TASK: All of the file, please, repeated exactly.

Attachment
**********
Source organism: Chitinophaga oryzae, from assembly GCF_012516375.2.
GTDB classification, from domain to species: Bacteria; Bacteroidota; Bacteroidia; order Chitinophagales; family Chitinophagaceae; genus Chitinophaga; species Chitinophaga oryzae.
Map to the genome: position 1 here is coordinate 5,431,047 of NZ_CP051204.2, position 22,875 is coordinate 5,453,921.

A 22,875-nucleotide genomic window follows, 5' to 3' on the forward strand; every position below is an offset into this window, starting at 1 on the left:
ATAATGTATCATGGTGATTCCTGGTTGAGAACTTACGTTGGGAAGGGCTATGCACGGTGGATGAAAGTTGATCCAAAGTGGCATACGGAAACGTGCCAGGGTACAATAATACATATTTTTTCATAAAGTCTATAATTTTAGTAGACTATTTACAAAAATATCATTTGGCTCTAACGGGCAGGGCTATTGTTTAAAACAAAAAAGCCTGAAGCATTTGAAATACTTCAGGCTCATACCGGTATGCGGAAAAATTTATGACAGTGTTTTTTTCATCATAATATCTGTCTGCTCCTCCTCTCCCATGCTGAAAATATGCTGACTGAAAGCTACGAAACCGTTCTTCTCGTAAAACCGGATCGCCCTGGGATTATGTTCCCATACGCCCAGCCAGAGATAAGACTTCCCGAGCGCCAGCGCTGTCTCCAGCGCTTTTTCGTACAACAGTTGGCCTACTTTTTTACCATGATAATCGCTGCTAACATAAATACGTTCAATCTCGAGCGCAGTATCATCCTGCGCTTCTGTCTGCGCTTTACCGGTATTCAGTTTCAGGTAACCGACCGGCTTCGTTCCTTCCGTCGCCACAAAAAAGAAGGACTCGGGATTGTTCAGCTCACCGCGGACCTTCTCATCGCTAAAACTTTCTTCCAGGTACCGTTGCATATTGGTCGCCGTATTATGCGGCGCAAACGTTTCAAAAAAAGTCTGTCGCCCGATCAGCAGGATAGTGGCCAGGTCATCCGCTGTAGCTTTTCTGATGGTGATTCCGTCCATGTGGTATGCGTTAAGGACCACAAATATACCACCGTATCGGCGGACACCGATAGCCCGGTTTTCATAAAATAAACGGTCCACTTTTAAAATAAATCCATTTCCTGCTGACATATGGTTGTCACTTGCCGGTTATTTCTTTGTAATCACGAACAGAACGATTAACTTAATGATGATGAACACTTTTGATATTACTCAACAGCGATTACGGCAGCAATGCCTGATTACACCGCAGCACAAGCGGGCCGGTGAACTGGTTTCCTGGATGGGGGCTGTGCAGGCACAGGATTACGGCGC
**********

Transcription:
Source organism: Chitinophaga oryzae, from assembly GCF_012516375.2.
GTDB classification, from domain to species: Bacteria; Bacteroidota; Bacteroidia; order Chitinophagales; family Chitinophagaceae; genus Chitinophaga; species Chitinophaga oryzae.
Map to the genome: position 1 here is coordinate 5,431,047 of NZ_CP051204.2, position 22,875 is coordinate 5,453,921.

A 22,875-nucleotide genomic window follows, 5' to 3' on the forward strand; every position below is an offset into this window, starting at 1 on the left:
ATAATGTATCATGGTGATTCCTGGTTGAGAACTTACGTTGGGAAGGGCTATGCACGGTGGATGAAAGTTGATCCAAAGTGGCATACGGAAACGTGCCAGGGTACAATAATACATATTTTTTCATAAAGTCTATAATTTTAGTAGACTATTTACAAAAATATCATTTGGCTCTAACGGGCAGGGCTATTGTTTAAAACAAAAAAGCCTGAAGCATTTGAAATACTTCAGGCTCATACCGGTATGCGGAAAAATTTATGACAGTGTTTTTTTCATCATAATATCTGTCTGCTCCTCCTCTCCCATGCTGAAAATATGCTGACTGAAAGCTACGAAACCGTTCTTCTCGTAAAACCGGATCGCCCTGGGATTATGTTCCCATACGCCCAGCCAGAGATAAGACTTCCCGAGCGCCAGCGCTGTCTCCAGCGCTTTTTCGTACAACAGTTGGCCTACTTTTTTACCATGATAATCGCTGCTAACATAAATACGTTCAATCTCGAGCGCAGTATCATCCTGCGCTTCTGTCTGCGCTTTACCGGTATTCAGTTTCAGGTAACCGACCGGCTTCGTTCCTTCCGTCGCCACAAAAAAGAAGGACTCGGGATTGTTCAGCTCACCGCGGACCTTCTCATCGCTAAAACTTTCTTCCAGGTACCGTTGCATATTGGTCGCCGTATTATGCGGCGCAAACGTTTCAAAAAAAGTCTGTCGCCCGATCAGCAGGATAGTGGCCAGGTCATCCGCTGTAGCTTTTCTGATGGTGATTCCGTCCATGTGGTATGCGTTAAGGACCACAAATATACCACCGTATCGGCGGACACCGATAGCCCGGTTTTCATAAAATAAACGGTCCACTTTTAAAATAAATCCATTTCCTGCTGACATATGGTTGTCACTTGCCGGTTATTTCTTTGTAATCACGAACAGAACGATTAACTTAATGATGATGAACACTTTTGATATTACTCAACAGCGATTACGGCAGCAATGCCTGATTACACCGCAGCACAAGCGGGCCGGTGAACTGGTTTCCTGGATGGGGGCTGTGCAGGCACAGGATTACGGCGC